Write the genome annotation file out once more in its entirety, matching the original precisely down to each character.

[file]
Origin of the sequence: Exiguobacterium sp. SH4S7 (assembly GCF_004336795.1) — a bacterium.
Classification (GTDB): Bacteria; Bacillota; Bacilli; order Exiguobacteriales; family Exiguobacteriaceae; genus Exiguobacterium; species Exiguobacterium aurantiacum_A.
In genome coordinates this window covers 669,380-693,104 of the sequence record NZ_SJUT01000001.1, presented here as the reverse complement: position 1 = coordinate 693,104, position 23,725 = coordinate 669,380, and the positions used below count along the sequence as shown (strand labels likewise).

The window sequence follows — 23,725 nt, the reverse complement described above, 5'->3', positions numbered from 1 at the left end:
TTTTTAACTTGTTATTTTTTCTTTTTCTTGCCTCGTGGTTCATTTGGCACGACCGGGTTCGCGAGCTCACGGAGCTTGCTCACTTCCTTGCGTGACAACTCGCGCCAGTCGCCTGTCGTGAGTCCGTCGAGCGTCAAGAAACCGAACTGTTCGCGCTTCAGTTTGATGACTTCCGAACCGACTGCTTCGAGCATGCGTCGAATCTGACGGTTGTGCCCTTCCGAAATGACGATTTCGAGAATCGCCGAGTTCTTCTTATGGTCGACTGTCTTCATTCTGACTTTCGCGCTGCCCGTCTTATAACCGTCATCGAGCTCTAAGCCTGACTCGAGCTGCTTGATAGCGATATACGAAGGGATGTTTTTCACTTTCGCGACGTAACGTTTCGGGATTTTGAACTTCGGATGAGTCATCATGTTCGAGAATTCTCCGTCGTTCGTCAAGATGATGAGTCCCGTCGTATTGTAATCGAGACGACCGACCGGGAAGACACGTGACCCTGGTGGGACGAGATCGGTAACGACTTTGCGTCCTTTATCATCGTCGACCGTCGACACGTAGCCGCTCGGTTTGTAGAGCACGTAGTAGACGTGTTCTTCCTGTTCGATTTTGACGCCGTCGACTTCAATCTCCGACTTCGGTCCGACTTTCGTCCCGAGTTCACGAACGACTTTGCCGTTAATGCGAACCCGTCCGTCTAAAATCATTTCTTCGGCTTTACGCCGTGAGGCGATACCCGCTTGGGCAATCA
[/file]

Origin of the sequence: Exiguobacterium sp. SH4S7 (assembly GCF_004336795.1) — a bacterium.
Classification (GTDB): Bacteria; Bacillota; Bacilli; order Exiguobacteriales; family Exiguobacteriaceae; genus Exiguobacterium; species Exiguobacterium aurantiacum_A.
In genome coordinates this window covers 669,380-693,104 of the sequence record NZ_SJUT01000001.1, presented here as the reverse complement: position 1 = coordinate 693,104, position 23,725 = coordinate 669,380, and the positions used below count along the sequence as shown (strand labels likewise).

The window sequence follows — 23,725 nt, the reverse complement described above, 5'->3', positions numbered from 1 at the left end:
TTTTTAACTTGTTATTTTTTCTTTTTCTTGCCTCGTGGTTCATTTGGCACGACCGGGTTCGCGAGCTCACGGAGCTTGCTCACTTCCTTGCGTGACAACTCGCGCCAGTCGCCTGTCGTGAGTCCGTCGAGCGTCAAGAAACCGAACTGTTCGCGCTTCAGTTTGATGACTTCCGAACCGACTGCTTCGAGCATGCGTCGAATCTGACGGTTGTGCCCTTCCGAAATGACGATTTCGAGAATCGCCGAGTTCTTCTTATGGTCGACTGTCTTCATTCTGACTTTCGCGCTGCCCGTCTTATAACCGTCATCGAGCTCTAAGCCTGACTCGAGCTGCTTGATAGCGATATACGAAGGGATGTTTTTCACTTTCGCGACGTAACGTTTCGGGATTTTGAACTTCGGATGAGTCATCATGTTCGAGAATTCTCCGTCGTTCGTCAAGATGATGAGTCCCGTCGTATTGTAATCGAGACGACCGACCGGGAAGACACGTGACCCTGGTGGGACGAGATCGGTAACGACTTTGCGTCCTTTATCATCGTCGACCGTCGACACGTAGCCGCTCGGTTTGTAGAGCACGTAGTAGACGTGTTCTTCCTGTTCGATTTTGACGCCGTCGACTTCAATCTCCGACTTCGGTCCGACTTTCGTCCCGAGTTCACGAACGACTTTGCCGTTAATGCGAACCCGTCCGTCTAAAATCATTTCTTCGGCTTTACGCCGTGAGGCGATACCCGCTTGGGCAATCA